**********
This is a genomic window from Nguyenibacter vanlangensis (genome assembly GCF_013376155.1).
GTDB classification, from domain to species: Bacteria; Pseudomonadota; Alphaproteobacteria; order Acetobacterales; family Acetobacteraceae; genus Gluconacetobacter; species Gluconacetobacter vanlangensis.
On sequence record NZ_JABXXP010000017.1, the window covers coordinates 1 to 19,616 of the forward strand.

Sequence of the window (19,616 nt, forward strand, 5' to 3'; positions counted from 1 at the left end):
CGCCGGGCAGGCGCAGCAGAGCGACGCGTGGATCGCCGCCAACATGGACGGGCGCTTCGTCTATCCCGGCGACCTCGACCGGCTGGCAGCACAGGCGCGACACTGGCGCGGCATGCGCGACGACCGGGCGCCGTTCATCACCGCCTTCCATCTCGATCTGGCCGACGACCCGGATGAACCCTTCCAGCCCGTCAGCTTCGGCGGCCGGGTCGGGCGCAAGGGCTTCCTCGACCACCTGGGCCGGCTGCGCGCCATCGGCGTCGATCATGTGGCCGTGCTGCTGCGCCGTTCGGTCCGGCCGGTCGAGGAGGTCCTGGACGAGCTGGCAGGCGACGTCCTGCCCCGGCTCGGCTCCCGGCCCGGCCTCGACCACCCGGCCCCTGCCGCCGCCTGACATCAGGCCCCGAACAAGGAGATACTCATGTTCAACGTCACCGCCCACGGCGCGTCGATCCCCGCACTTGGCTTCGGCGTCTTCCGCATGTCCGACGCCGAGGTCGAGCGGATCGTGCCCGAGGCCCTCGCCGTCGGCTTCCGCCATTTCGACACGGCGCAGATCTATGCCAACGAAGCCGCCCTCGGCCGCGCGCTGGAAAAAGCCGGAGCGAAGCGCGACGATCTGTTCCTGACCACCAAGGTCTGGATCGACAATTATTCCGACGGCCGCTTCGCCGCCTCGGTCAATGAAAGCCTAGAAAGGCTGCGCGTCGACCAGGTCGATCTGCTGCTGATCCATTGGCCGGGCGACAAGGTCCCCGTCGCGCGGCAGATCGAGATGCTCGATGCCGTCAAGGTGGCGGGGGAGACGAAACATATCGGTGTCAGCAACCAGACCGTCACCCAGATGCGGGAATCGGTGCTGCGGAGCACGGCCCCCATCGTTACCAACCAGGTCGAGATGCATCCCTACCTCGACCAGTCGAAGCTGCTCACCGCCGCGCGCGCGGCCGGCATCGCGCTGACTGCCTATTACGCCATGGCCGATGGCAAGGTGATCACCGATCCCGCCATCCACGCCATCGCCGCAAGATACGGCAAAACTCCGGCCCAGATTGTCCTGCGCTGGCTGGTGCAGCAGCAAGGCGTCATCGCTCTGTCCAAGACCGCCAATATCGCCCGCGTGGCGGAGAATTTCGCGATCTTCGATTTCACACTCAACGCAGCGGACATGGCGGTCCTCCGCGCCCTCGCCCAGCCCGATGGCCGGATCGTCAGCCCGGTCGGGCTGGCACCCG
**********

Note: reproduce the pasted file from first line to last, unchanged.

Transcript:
This is a genomic window from Nguyenibacter vanlangensis (genome assembly GCF_013376155.1).
GTDB classification, from domain to species: Bacteria; Pseudomonadota; Alphaproteobacteria; order Acetobacterales; family Acetobacteraceae; genus Gluconacetobacter; species Gluconacetobacter vanlangensis.
On sequence record NZ_JABXXP010000017.1, the window covers coordinates 1 to 19,616 of the forward strand.

Sequence of the window (19,616 nt, forward strand, 5' to 3'; positions counted from 1 at the left end):
CGCCGGGCAGGCGCAGCAGAGCGACGCGTGGATCGCCGCCAACATGGACGGGCGCTTCGTCTATCCCGGCGACCTCGACCGGCTGGCAGCACAGGCGCGACACTGGCGCGGCATGCGCGACGACCGGGCGCCGTTCATCACCGCCTTCCATCTCGATCTGGCCGACGACCCGGATGAACCCTTCCAGCCCGTCAGCTTCGGCGGCCGGGTCGGGCGCAAGGGCTTCCTCGACCACCTGGGCCGGCTGCGCGCCATCGGCGTCGATCATGTGGCCGTGCTGCTGCGCCGTTCGGTCCGGCCGGTCGAGGAGGTCCTGGACGAGCTGGCAGGCGACGTCCTGCCCCGGCTCGGCTCCCGGCCCGGCCTCGACCACCCGGCCCCTGCCGCCGCCTGACATCAGGCCCCGAACAAGGAGATACTCATGTTCAACGTCACCGCCCACGGCGCGTCGATCCCCGCACTTGGCTTCGGCGTCTTCCGCATGTCCGACGCCGAGGTCGAGCGGATCGTGCCCGAGGCCCTCGCCGTCGGCTTCCGCCATTTCGACACGGCGCAGATCTATGCCAACGAAGCCGCCCTCGGCCGCGCGCTGGAAAAAGCCGGAGCGAAGCGCGACGATCTGTTCCTGACCACCAAGGTCTGGATCGACAATTATTCCGACGGCCGCTTCGCCGCCTCGGTCAATGAAAGCCTAGAAAGGCTGCGCGTCGACCAGGTCGATCTGCTGCTGATCCATTGGCCGGGCGACAAGGTCCCCGTCGCGCGGCAGATCGAGATGCTCGATGCCGTCAAGGTGGCGGGGGAGACGAAACATATCGGTGTCAGCAACCAGACCGTCACCCAGATGCGGGAATCGGTGCTGCGGAGCACGGCCCCCATCGTTACCAACCAGGTCGAGATGCATCCCTACCTCGACCAGTCGAAGCTGCTCACCGCCGCGCGCGCGGCCGGCATCGCGCTGACTGCCTATTACGCCATGGCCGATGGCAAGGTGATCACCGATCCCGCCATCCACGCCATCGCCGCAAGATACGGCAAAACTCCGGCCCAGATTGTCCTGCGCTGGCTGGTGCAGCAGCAAGGCGTCATCGCTCTGTCCAAGACCGCCAATATCGCCCGCGTGGCGGAGAATTTCGCGATCTTCGATTTCACACTCAACGCAGCGGACATGGCGGTCCTCCGCGCCCTCGCCCAGCCCGATGGCCGGATCGTCAGCCCGGTCGGGCTGGCACCCG